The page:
Holzmann brought uPAR to the attention of the Lander School District’s AT Coordinator and Case Manager Casey Widhalm, Special Education Director Mike Harris, and Resource Room Teacher Jacqueline Sixbey. Her colleagues were receptive. The District understands how important it is for students with reading deficits to access their grade-level curricula and how academic gaps can widen as students move through the grades if appropriate supports are not identified.
“We know it makes a huge difference when a student can access the curriculum through reading,” explains Holzmann. “The challenge is knowing what works. In other districts I’ve seen educators throw different apps and text-to-speech readers at kids thinking they might work, but without any data to support whether they would or not. uPAR takes away that guesswork.”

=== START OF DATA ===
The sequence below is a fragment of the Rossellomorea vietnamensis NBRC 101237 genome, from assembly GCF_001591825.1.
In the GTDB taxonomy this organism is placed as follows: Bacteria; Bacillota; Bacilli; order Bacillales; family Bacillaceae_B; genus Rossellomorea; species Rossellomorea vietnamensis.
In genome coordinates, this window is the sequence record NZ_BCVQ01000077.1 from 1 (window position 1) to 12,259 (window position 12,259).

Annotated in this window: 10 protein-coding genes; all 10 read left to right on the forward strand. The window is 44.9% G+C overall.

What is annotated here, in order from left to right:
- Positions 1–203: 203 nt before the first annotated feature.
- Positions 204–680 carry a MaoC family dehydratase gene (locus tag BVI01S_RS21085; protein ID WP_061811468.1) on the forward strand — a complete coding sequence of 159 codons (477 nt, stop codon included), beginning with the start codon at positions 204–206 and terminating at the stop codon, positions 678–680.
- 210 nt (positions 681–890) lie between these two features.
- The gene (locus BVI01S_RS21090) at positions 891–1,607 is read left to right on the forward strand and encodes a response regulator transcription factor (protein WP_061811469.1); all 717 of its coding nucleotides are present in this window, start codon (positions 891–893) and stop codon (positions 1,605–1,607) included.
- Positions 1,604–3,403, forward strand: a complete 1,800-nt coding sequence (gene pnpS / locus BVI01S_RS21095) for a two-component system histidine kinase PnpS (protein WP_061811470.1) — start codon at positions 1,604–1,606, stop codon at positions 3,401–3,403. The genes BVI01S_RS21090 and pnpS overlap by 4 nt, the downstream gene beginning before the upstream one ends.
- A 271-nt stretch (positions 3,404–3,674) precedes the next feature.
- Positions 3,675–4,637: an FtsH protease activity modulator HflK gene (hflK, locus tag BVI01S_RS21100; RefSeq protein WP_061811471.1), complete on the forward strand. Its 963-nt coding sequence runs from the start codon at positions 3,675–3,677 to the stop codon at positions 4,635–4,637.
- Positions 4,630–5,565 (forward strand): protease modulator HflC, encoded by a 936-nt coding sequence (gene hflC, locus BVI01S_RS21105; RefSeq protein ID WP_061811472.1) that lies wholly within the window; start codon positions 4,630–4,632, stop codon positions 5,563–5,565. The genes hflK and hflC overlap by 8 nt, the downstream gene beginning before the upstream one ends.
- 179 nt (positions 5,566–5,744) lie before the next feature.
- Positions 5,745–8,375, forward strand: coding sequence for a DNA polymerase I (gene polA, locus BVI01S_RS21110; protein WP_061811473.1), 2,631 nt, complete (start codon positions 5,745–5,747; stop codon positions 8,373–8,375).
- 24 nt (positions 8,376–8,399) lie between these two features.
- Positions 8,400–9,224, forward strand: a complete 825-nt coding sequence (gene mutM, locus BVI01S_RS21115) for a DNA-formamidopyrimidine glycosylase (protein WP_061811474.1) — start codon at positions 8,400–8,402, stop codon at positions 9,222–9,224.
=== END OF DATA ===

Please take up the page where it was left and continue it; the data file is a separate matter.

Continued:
Jacqueline Sixbey is the Lander Middle School 6th grade resource room teacher. When she heard about uPAR, she thought of Trei Federer right away. Trei spent years receiving specialized reading and writing instruction outside of his general-education classroom. Despite these interventions, an above average IQ score and impressive class participation, Trei still visibly struggled when he read, and it left a strong impression. “He read slowly, mispronounced words, and missed meanings,” Sixbey explains. “As result, I wasn’t entirely sure how much he was getting out of 6th grade Social Studies and English.”